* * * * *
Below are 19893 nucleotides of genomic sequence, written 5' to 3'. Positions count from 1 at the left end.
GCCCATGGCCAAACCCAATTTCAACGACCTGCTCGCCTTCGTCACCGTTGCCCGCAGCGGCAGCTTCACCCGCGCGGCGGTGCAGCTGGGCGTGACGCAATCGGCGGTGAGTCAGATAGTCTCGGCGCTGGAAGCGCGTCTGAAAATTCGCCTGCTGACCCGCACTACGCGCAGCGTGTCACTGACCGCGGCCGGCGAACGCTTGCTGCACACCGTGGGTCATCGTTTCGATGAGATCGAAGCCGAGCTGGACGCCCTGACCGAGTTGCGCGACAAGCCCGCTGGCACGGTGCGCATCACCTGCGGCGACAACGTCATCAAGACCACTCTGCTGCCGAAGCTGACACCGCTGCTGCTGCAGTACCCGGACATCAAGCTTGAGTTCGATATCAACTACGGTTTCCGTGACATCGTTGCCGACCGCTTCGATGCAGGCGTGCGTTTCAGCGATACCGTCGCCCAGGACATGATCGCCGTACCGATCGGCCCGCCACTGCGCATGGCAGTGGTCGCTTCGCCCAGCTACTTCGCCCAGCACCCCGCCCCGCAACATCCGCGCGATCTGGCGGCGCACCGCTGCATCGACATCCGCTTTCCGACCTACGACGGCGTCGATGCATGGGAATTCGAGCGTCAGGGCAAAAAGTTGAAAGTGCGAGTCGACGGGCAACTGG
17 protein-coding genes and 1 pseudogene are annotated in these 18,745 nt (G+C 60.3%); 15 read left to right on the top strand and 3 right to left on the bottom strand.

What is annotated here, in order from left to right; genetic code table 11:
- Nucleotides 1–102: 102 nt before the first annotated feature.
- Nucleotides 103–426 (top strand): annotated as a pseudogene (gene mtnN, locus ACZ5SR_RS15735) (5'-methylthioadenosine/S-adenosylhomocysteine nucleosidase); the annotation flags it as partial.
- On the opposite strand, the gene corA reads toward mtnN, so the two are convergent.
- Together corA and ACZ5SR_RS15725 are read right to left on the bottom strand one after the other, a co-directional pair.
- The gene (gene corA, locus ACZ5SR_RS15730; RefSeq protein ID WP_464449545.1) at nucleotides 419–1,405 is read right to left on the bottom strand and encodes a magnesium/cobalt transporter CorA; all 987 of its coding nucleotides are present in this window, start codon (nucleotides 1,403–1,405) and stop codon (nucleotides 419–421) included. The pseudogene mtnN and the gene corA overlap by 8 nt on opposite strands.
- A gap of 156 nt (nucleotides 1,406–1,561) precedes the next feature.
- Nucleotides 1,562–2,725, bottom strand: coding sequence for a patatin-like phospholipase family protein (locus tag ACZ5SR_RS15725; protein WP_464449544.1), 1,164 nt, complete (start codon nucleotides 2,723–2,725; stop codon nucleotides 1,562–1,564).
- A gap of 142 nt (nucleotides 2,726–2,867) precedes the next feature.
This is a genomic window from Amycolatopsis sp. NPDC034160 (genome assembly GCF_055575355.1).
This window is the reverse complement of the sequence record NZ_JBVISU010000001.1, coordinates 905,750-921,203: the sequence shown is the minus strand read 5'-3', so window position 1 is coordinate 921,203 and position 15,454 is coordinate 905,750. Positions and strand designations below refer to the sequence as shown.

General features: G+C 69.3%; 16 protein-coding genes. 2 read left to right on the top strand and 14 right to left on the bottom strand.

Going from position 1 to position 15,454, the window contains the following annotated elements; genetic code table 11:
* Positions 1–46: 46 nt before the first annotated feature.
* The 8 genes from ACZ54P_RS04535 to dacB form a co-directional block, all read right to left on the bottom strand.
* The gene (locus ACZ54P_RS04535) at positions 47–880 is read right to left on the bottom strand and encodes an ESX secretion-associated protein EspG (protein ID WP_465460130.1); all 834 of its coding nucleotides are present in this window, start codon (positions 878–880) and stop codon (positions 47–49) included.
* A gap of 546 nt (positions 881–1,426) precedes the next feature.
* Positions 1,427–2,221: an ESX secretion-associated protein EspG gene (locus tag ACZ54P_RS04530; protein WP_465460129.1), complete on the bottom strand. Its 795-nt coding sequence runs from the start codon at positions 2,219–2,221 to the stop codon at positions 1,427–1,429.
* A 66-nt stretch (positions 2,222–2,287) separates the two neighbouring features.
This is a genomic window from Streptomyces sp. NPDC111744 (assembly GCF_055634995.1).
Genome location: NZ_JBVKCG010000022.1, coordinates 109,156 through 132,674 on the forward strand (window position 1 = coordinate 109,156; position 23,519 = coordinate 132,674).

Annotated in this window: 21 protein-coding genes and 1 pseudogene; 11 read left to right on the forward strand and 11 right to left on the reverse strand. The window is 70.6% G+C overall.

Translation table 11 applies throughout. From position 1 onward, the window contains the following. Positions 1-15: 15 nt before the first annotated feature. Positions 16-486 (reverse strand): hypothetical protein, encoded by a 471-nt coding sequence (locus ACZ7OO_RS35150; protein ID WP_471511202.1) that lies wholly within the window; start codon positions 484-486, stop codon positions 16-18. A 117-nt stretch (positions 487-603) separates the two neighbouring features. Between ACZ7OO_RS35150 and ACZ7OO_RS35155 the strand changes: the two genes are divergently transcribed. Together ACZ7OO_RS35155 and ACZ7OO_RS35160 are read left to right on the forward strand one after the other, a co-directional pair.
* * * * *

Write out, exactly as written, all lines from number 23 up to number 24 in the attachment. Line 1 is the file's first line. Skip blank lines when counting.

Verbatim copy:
This is a genomic window from Streptomyces sp. NPDC111744 (assembly GCF_055634995.1).
Genome location: NZ_JBVKCG010000022.1, coordinates 109,156 through 132,674 on the forward strand (window position 1 = coordinate 109,156; position 23,519 = coordinate 132,674).